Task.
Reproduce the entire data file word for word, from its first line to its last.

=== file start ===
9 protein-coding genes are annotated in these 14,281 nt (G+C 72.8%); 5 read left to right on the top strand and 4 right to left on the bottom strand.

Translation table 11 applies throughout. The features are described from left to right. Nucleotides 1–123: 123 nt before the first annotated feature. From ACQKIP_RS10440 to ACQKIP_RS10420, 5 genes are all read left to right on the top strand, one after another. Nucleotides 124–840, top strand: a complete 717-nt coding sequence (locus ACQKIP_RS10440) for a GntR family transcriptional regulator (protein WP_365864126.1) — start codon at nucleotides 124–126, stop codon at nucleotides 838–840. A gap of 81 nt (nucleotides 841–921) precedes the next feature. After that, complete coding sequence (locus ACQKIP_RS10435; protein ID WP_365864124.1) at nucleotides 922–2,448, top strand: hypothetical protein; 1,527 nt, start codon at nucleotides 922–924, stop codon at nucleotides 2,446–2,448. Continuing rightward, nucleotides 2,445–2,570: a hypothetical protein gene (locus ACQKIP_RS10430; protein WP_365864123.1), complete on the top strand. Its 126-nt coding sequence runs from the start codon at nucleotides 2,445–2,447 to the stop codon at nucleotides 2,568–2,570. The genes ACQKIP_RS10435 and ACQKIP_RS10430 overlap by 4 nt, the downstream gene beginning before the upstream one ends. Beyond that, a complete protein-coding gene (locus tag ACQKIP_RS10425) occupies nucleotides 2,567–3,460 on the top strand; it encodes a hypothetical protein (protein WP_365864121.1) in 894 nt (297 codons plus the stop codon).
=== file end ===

9 protein-coding genes are annotated in these 14,281 nt (G+C 72.8%); 5 read left to right on the top strand and 4 right to left on the bottom strand.

Translation table 11 applies throughout. The features are described from left to right. Nucleotides 1–123: 123 nt before the first annotated feature. From ACQKIP_RS10440 to ACQKIP_RS10420, 5 genes are all read left to right on the top strand, one after another. Nucleotides 124–840, top strand: a complete 717-nt coding sequence (locus ACQKIP_RS10440) for a GntR family transcriptional regulator (protein WP_365864126.1) — start codon at nucleotides 124–126, stop codon at nucleotides 838–840. A gap of 81 nt (nucleotides 841–921) precedes the next feature. After that, complete coding sequence (locus ACQKIP_RS10435; protein ID WP_365864124.1) at nucleotides 922–2,448, top strand: hypothetical protein; 1,527 nt, start codon at nucleotides 922–924, stop codon at nucleotides 2,446–2,448. Continuing rightward, nucleotides 2,445–2,570: a hypothetical protein gene (locus ACQKIP_RS10430; protein WP_365864123.1), complete on the top strand. Its 126-nt coding sequence runs from the start codon at nucleotides 2,445–2,447 to the stop codon at nucleotides 2,568–2,570. The genes ACQKIP_RS10435 and ACQKIP_RS10430 overlap by 4 nt, the downstream gene beginning before the upstream one ends. Beyond that, a complete protein-coding gene (locus tag ACQKIP_RS10425) occupies nucleotides 2,567–3,460 on the top strand; it encodes a hypothetical protein (protein WP_365864121.1) in 894 nt (297 codons plus the stop codon).